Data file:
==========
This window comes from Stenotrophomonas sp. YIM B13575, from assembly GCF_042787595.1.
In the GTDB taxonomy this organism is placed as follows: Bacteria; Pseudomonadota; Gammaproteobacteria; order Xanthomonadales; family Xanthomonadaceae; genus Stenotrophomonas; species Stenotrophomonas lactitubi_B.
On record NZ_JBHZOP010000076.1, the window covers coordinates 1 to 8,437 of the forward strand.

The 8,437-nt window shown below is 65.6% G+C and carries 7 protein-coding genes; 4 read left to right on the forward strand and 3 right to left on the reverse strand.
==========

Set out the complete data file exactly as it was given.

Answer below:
This window comes from Stenotrophomonas sp. YIM B13575, from assembly GCF_042787595.1.
In the GTDB taxonomy this organism is placed as follows: Bacteria; Pseudomonadota; Gammaproteobacteria; order Xanthomonadales; family Xanthomonadaceae; genus Stenotrophomonas; species Stenotrophomonas lactitubi_B.
On record NZ_JBHZOP010000076.1, the window covers coordinates 1 to 8,437 of the forward strand.

The 8,437-nt window shown below is 65.6% G+C and carries 7 protein-coding genes; 4 read left to right on the forward strand and 3 right to left on the reverse strand.